If you have any questions for Nicole or have worked in Turkey and would like to add some additional advice for prospective teachers please leave your reply in the comments section at the bottom of the page.

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31 comments on “A Guide to Living and Teaching English in Turkey

  1. travelbug

    Hi Nicole

    I have a BA degree in social science and I am planning to do the CELTA course soon.. l would love to teach in this country but have no classroom teaching experience. Will this dampen my chances??

    Reply
    1. Nicole Sharp

      Hello Travelbug,

      Not having classroom experience doesn’t effect getting a job in Turkey. I was actually offered a job while I was still in the U.S. working on my TOEFL certificate. I had no classroom experience as well. Unless you’ve worked with groups of children before, I would recommend looking for a job teaching English to adults however. Turkish children have a tendency to be somewhat disobedient in the classroom and if you haven’t developed classroom management skills it can be difficult being a new teacher and trying to figure how to get children to behavior… especially if you don’t speak any Turkish and the children don’t speak any English.

      Reply
  2. Kipenzi Chidinma

    Hi Nicole,

    I loved your article! I’m looking to move to Istanbul in June. I have my MBA and am wondering if I need to have my TOFEL too?

    Reply
    1. Nicole Sharp

      Hello Kipenzi,
      For any reputable teaching position, you should get some kind of teaching English as a foreign language certificate.

      Reply
  3. Natalie Bichard

    Hi Nicola,great article,fuels my passion more to pursue this dream..can you just advise me,for teaching English language In Turkey,is having the CELTA and/or TEFL enough along with a degree,and what course provider would you recommend?also I was getting confused as searching on Trinity College for TEFL course I kept getting TESOL or some acronym,but that’s not what I need is it?it’s CELTA or TEFL..also lastly,is CELTA only to teach adults?thank for your insight,very helpful and inspiring?

    Reply
    1. Nicole Sharp

      Hello Natalie,
      A CELTA and/ or TEFL should both work in getting a teaching job in Turkey. I got my certificate from ITTT but any reputable course provider should be fine. TESOL is a similar course. I may bee wrong but I think British schools offer TESOL more often and American schools offer TEFL certificates more often. You can use a CELTA certificate to teach English to children. CELTA is just a more reputable certificate to have especially if you’re wanting to teach at a university.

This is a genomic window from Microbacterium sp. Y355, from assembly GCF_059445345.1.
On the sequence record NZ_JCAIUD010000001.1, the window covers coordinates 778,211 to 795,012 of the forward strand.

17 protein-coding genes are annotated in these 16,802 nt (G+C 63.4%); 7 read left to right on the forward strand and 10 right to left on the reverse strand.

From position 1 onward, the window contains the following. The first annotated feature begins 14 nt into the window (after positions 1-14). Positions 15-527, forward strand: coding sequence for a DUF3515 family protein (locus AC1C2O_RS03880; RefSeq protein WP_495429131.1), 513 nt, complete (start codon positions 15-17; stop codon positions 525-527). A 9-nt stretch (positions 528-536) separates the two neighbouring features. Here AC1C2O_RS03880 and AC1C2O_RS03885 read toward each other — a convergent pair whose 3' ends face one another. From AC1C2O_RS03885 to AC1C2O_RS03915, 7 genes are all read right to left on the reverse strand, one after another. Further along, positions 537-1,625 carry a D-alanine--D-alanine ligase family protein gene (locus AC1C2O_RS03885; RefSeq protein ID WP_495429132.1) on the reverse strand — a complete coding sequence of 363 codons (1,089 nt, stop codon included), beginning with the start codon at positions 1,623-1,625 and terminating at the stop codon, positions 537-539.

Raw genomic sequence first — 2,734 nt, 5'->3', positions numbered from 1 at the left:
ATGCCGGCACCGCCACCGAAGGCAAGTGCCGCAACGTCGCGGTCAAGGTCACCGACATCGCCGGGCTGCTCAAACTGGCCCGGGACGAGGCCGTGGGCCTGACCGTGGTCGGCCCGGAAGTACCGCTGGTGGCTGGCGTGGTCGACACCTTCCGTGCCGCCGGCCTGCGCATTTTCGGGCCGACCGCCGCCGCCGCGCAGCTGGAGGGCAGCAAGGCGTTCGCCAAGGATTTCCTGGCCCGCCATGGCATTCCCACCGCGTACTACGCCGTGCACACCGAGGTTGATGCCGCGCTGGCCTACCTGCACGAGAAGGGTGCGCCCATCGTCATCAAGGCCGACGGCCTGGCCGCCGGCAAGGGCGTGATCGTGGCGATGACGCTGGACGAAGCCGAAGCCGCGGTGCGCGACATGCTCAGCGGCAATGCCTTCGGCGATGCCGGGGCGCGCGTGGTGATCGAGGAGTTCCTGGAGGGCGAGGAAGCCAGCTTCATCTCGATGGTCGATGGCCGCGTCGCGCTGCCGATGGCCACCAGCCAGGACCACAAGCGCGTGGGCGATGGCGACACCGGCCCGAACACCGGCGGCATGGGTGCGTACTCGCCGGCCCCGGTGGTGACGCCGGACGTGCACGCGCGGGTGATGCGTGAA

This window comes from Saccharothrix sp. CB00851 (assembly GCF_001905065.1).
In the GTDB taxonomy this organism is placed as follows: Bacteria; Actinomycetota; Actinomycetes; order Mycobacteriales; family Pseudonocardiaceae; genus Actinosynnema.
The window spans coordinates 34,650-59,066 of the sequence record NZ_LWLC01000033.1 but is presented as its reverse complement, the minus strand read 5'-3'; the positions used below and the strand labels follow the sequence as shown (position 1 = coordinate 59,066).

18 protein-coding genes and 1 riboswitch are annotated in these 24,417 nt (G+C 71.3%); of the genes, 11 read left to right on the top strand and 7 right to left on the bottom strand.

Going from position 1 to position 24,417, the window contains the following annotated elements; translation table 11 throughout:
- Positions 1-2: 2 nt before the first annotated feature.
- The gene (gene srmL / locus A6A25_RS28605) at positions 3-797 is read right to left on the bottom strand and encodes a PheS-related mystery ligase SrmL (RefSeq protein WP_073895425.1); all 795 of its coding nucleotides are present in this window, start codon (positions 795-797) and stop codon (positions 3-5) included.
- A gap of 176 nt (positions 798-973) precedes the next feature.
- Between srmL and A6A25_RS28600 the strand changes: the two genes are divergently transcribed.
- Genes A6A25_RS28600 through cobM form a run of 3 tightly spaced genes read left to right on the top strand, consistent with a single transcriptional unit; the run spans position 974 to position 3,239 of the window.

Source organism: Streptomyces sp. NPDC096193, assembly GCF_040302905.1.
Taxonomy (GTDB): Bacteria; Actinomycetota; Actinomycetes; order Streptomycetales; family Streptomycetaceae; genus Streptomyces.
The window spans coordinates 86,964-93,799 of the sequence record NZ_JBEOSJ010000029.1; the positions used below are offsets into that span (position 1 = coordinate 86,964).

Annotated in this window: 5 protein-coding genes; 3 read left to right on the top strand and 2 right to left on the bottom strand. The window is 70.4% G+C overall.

Reply
  4. laura

    hi nicole
    also do you know what the term dates/times of the year you teach in turkey? or can you teach all year round?

    thanks
    laura

    Reply
    1. Nicole

      If you want to work at a school for children or a university they usually start hiring around August or September for the academic year. Also, some schools will look to hire around December or January for the Spring semester. However, language schools may hire throughout the year.

      Reply
  5. laura

    hi nicola
    your article was fantastic to read i have been considering teaching abroad for a while but wasnt sure how it all worked. could you give any advice on whether or not i can apply for a work visa from abroad or whether i need to actually be in the country first? i am from new zealand so i dont think i need a 3 month travel visa, just a working one..
    thanks very much.
    laura

    Reply
    1. Nicole

      When I lived and worked in Turkey, too get a work visa, you would have to already have a job to get a work visa. Unusually it was the employer that would apply for the work visa. So if you can get a job before going to Turkey then it’s possible to just get a work visa and then go. Unfortunately, sometimes it’s easier to get a job once you’re in Turkey. If this is the case, you’ll need to get a tourist visa to go to Turkey and then get the work visa after you get a job. I don’t know about Turkey’s and New Zealand’s immigration agreements, so you’ll need to check and see if there’s anything different from what I’ve written.

      Reply
  6. Sean

    Nicola – thank you some very useful information – do you know how I get a certificate of proficiency from the education ministry for my work permit and what is required?

    Thank you in advance sean

    Reply
    1. Nicole

      Usually, it’s your employer that does all the paperwork with the Turkish government. I never had to apply for any kind of certification from the Education Ministry

      Reply
  7. Shannon

    Nicole,
    Thank you so much for the wealth of information here! I am currently taking classes to obtain my TESOL certificate, and ideally would like to work in the Middle East. My biggest obstacle is that I don’t have a bachelor’s degree. What do you think is the likelihood of my finding legitimate employment as an ESL teacher in Turkey?
    I would be so grateful for any advice you can give me.
    Shannon

    Reply
    1. Nicole

      If you don’t have a Bachelor’s degree, you could probably find a volunteer position teaching English to refugees in Turkey. But if you want to teach English to Turks, it’s probably not going to be legitimate position. You may find a job teaching English at a dershane ( language school), but they wouldn’t be able to get a work permit for you because you don’t have a degree from a university to teach English.

      Reply
  8. Joyce Sitjar

    Hi Nicole, thank God i found your blog! I have a job offer to teach at wall street english. Im not sure though if the offer is enough for me to live in turkey! What is the normal salary of a foreign teacher in wall street english in Turkey? Please help!

    Reply
    1. Nicole Sharp